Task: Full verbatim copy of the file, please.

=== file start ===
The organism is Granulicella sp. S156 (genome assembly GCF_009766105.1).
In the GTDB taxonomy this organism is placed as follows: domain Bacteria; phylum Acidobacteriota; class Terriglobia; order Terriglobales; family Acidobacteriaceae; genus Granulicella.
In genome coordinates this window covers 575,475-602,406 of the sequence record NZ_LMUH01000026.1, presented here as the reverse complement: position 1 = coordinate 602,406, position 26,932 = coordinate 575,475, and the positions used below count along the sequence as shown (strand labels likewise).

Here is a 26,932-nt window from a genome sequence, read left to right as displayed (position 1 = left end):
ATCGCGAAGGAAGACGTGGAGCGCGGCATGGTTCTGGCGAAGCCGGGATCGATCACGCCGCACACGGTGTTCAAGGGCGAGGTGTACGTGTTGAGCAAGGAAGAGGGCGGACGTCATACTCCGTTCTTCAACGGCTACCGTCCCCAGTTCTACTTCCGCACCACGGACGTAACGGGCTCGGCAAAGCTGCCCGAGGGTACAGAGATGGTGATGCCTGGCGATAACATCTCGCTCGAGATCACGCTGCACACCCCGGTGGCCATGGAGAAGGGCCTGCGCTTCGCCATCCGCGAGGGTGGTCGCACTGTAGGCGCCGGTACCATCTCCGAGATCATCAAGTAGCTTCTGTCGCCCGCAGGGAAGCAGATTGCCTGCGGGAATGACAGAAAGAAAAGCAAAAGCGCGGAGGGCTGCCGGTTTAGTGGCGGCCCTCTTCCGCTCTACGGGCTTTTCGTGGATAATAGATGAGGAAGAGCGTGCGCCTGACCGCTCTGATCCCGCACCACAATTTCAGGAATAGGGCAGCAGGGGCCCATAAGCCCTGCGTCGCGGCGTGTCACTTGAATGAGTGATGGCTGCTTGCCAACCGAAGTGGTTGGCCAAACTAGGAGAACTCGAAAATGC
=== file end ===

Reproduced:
The organism is Granulicella sp. S156 (genome assembly GCF_009766105.1).
In the GTDB taxonomy this organism is placed as follows: domain Bacteria; phylum Acidobacteriota; class Terriglobia; order Terriglobales; family Acidobacteriaceae; genus Granulicella.
In genome coordinates this window covers 575,475-602,406 of the sequence record NZ_LMUH01000026.1, presented here as the reverse complement: position 1 = coordinate 602,406, position 26,932 = coordinate 575,475, and the positions used below count along the sequence as shown (strand labels likewise).

Here is a 26,932-nt window from a genome sequence, read left to right as displayed (position 1 = left end):
ATCGCGAAGGAAGACGTGGAGCGCGGCATGGTTCTGGCGAAGCCGGGATCGATCACGCCGCACACGGTGTTCAAGGGCGAGGTGTACGTGTTGAGCAAGGAAGAGGGCGGACGTCATACTCCGTTCTTCAACGGCTACCGTCCCCAGTTCTACTTCCGCACCACGGACGTAACGGGCTCGGCAAAGCTGCCCGAGGGTACAGAGATGGTGATGCCTGGCGATAACATCTCGCTCGAGATCACGCTGCACACCCCGGTGGCCATGGAGAAGGGCCTGCGCTTCGCCATCCGCGAGGGTGGTCGCACTGTAGGCGCCGGTACCATCTCCGAGATCATCAAGTAGCTTCTGTCGCCCGCAGGGAAGCAGATTGCCTGCGGGAATGACAGAAAGAAAAGCAAAAGCGCGGAGGGCTGCCGGTTTAGTGGCGGCCCTCTTCCGCTCTACGGGCTTTTCGTGGATAATAGATGAGGAAGAGCGTGCGCCTGACCGCTCTGATCCCGCACCACAATTTCAGGAATAGGGCAGCAGGGGCCCATAAGCCCTGCGTCGCGGCGTGTCACTTGAATGAGTGATGGCTGCTTGCCAACCGAAGTGGTTGGCCAAACTAGGAGAACTCGAAAATGC